Shorter Library Hours Pose a Problem for Voters on Election Days
This is normally a busy time of year for anyone involved with city elections in Austin. Some school districts and local governments in the area have things on the ballot.
But it's the first time Austinites will not be voting for city council in May, and this new timing may help solve a city-wide voting challenge: finding an open polling place.
Ernesto Calderon is a very committed voter. So committed, in fact, that during the last election cycle, he voted in the November general election and, six weeks later, he got ready to do it all over again. On Election Day, Calderon, who lives in District 2, prepared to vote in his district's run-off election.
"My wife and I got up early," Calderon recounts. "[We] got ready, went to the Dan Ruiz Library around 8 o'clock in the morning and found out that it was closed."
Then, they headed to their neighborhood HEB — but it didn't have a voting booth. They then headed to the Rec Center — but it didn't open until 10.
Calderon told his story before the Austin City Council last week.
"To make a long story short," Calderon told council, he went on the internet and found "that 6 of the 18 voting places [in District 2] had irregular voting hours. Irregular to me," said Calderon, "is being other than 7 a.m. to 7 p.m."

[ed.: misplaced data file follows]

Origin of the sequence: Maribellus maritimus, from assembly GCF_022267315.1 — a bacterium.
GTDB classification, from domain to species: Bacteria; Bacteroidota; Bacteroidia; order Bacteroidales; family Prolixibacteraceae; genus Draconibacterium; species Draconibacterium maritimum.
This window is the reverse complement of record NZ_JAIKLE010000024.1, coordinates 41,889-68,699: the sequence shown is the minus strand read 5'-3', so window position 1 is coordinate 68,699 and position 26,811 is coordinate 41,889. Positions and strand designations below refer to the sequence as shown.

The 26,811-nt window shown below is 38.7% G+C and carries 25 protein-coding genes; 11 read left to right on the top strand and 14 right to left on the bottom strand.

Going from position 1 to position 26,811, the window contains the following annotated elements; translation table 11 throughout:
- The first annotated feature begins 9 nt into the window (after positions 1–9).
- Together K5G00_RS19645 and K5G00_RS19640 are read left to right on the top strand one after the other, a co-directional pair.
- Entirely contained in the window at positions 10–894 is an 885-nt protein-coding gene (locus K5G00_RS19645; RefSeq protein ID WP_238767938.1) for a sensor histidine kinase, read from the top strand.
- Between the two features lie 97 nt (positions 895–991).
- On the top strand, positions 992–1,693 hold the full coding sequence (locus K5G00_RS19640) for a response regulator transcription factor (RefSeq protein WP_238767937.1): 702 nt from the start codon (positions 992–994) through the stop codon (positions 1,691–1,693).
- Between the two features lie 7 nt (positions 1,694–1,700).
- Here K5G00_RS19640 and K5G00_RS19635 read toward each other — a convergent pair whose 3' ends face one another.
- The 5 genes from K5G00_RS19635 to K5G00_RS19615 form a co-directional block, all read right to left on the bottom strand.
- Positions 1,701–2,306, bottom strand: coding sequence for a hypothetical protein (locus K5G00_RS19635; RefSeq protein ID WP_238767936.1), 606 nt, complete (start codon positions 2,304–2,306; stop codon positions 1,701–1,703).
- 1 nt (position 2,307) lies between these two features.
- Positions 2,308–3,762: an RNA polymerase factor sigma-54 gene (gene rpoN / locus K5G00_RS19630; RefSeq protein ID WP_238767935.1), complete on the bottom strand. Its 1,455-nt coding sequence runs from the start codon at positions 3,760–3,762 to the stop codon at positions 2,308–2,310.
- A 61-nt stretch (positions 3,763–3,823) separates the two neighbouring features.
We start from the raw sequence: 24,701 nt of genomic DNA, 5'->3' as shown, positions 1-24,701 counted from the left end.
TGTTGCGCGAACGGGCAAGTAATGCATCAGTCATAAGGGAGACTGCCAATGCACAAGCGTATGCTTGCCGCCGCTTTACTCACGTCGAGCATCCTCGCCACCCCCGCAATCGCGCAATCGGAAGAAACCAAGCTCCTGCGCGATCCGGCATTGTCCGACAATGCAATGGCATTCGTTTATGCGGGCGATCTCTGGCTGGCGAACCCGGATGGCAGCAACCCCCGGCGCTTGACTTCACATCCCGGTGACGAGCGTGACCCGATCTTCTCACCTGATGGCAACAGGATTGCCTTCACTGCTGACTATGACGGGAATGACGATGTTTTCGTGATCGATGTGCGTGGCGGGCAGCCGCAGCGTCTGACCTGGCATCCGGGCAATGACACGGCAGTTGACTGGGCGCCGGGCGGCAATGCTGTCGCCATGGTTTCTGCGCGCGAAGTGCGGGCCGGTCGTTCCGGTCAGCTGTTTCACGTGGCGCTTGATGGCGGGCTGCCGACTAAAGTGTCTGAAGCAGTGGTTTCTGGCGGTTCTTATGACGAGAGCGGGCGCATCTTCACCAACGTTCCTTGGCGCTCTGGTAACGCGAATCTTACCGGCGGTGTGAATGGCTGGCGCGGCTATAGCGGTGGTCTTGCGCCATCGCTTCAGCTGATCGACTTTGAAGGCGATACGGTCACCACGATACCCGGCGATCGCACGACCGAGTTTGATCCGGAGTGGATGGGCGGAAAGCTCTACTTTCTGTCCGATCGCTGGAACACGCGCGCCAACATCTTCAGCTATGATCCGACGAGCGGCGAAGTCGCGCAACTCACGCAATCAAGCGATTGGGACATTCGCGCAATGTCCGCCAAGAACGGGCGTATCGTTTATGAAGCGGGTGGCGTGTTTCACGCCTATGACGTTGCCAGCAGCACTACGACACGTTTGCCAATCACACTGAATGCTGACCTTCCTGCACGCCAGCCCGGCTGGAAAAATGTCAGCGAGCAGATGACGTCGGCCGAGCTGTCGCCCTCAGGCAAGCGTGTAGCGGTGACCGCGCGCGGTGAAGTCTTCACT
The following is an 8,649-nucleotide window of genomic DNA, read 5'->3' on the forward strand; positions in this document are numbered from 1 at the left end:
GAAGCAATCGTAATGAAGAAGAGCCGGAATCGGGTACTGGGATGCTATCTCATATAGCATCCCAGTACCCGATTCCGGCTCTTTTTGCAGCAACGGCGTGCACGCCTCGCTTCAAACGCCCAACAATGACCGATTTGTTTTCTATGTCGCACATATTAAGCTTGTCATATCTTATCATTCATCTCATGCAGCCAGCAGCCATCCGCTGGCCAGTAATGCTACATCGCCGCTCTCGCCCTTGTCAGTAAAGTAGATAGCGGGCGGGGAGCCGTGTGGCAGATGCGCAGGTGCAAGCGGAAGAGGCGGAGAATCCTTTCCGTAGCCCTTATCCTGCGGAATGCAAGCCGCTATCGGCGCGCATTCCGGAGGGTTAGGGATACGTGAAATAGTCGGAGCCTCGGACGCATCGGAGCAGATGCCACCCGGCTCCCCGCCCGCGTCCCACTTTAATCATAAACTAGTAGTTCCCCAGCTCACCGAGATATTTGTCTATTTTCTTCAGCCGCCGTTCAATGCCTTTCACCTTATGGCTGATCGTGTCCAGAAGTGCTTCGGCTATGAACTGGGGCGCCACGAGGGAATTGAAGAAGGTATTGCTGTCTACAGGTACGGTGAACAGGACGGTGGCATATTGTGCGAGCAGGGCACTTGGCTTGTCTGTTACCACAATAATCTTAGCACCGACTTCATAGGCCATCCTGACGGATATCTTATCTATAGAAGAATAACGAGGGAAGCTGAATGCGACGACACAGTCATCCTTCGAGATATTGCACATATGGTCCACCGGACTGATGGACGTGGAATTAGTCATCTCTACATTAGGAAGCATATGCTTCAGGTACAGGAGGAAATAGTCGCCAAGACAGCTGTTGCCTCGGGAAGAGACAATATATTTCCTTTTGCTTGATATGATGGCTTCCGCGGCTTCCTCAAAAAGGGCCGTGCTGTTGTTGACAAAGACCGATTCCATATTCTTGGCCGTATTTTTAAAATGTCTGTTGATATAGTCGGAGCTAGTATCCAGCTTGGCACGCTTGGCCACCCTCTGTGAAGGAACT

This was news to many council members — ten out of the eleven are new to city government.
But, for Dana Debeauvoir, the Travis County Clerk, the library hours have been an ongoing challenge she's tried to solve with previous councils.
"You know? This has been in place for more than 10 years," Debeauvoir said.
About a decade ago, the city tried to save money by shortening library hours and keeping branches closed one day a week.
Debeauvoir says every election cycle she hears from frustrated voters, but she has yet to hear from the city.
"I'm the one who's reached out to the city manager's office to talk about it," she says.
Library branches are unlikely to go back to operating seven days a week. Their budget has been stagnant for years. Still, Debeauvoir believes special arrangements can be made for election days.